The UN agency announced that it has ramped up aid since the beginning of the year, in the form of 55 tons of health supplies distributed to 25 hospitals in the most affected states of Caracas, Miranda, Zulia, Bolivar and Táchira. They include midwifery kits, antibiotics and malaria treatment.

“As the country grapples with the impact of a devastating economic and political crisis, we will continue to provide its most vulnerable children, wherever they are, with the humanitarian support they need”, said Paloma Escudero, UNICEF Director of Communication. “Children’s needs must always remain above politics.”

On her return from a recent visit, Ms. Escudero said that people in Venezuela had told her the health situation was “grim”, adding that, because of a shortage of medicine, and an exodus of many doctors and nurses, medical centres are running at minimum capacity.

Many mobile health units and ambulances are grounded due to a lack of spare parts, she said, and, with worsening fuel shortages, some pregnant women cannot even make it to health centres. “For a country that made remarkable progress for decades on the quality of its health care, this is quite dramatic.”

The UN agencies operating in Venezuela have urged donors to increase funding, so that they can scale up their response to the crisis. IOM said that the humanitarian Regional Refugee and Migrant Response Plan (RMRP) launched last December is only 21 percent funded. UNICEF said that flexible funding is needed to allow the agency to reach children in need with quality support.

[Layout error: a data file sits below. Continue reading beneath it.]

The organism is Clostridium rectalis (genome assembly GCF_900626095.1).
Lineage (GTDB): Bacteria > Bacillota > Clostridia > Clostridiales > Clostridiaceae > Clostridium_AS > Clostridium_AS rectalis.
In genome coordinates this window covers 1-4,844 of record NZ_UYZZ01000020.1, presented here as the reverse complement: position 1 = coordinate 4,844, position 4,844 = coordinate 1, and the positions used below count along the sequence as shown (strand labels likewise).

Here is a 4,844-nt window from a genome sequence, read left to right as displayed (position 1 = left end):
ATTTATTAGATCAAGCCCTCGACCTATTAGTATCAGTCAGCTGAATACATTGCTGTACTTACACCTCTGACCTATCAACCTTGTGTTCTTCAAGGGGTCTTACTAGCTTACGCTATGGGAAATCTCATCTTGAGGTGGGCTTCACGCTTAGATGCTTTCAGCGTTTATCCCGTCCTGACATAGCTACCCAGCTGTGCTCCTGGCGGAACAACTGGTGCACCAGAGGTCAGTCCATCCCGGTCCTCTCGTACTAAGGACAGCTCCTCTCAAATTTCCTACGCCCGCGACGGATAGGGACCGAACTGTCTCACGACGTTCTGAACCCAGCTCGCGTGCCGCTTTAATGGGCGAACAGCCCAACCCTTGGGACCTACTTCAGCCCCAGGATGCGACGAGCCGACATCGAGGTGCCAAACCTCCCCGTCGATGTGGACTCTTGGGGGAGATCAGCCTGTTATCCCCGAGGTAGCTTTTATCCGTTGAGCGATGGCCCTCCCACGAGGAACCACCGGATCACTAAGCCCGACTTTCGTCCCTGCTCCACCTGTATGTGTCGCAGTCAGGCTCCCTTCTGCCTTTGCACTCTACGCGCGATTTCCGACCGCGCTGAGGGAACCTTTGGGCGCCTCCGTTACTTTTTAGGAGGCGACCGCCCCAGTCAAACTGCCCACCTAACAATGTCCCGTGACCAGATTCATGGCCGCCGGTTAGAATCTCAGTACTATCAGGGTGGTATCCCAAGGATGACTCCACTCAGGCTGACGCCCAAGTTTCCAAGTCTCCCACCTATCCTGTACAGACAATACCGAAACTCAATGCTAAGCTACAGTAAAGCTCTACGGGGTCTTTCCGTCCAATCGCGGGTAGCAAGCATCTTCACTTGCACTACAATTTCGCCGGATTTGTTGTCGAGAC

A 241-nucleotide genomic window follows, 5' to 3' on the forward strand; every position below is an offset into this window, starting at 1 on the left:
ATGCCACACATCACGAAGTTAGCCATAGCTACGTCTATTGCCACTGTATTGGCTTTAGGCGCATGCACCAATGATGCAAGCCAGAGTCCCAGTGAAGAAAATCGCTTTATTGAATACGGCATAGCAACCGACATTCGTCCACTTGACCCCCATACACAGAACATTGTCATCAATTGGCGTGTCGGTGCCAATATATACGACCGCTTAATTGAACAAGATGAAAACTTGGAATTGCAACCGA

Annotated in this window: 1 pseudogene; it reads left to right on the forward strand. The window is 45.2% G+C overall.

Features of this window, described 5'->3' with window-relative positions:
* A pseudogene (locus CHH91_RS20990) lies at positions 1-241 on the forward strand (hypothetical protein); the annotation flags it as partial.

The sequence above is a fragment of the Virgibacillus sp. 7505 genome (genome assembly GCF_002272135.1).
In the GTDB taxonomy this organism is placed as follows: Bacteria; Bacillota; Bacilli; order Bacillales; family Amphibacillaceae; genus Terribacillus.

Around 23 million boys have married before reaching 15; ‘we can end this violation’ says UNICEF chief

7 June 2019

An estimated 115 million boys and men around the world were married as children, 23 million of them before the age of 15, according to the first-ever analysis on child grooms, launched on Friday by the UN Children’s Fund (UNICEF).

Using data from 82 countries, the in-depth study brings the overall number estimated child marriages to 765 million, UNICEF revealed.

“Marriage steals childhood”, said Executive Director Henrietta Fore. “Child grooms are forced to take on adult responsibilities for which they may not be ready”.

Marriage steals childhood – UNICEF chief

The study discovered that child marriage among boys spans sub-Saharan Africa, Latin America and the Caribbean, South Asia, East Asia and the Pacific.

According to the data, 28 per cent of the males in the Central African Republic were married as children, ranking it first in male child marriages. At 19 per cent, Nicaragua was the second and Madagascar the third, at 13 per cent.

“Early marriage brings early fatherhood, and with it added pressure to provide for a family – cutting short education and job opportunities”, the UNICEF chief elaborated.

UNICEF/Kiran Panday
Adolescents in Gujara Municipality of Rautahat District in Nepal perform a skit on child marriage as part of UNFPA-UNICEF Global Programme on Ending Child Marriage.

Notwithstanding the new information, girls remain disproportionately affected, with 1-in-5 young women between the ages of 20 and 24, married before their 18th birthday, compared to 1-in-30 young men.

While the prevalence, causes and impact of child marriage among girls have been extensively studied, little research exists on child marriage among boys. It is clear though that children most at risk come from the poorest households, live predominantly in rural areas and have little to no education.

“As we mark the 30th anniversary of the adoption of the Convention on the Rights of the Child, we need to remember that marrying boys and girls off while they are still children runs counter to the rights enshrined in the Convention,” reminded Ms. Fore.

“Through further research, investment and empowerment, we can end this violation”, she asserted.

 

UNICEF
UNICEF global databases, 2018, based on DHS, MICS and other national surveys, 2007-2014.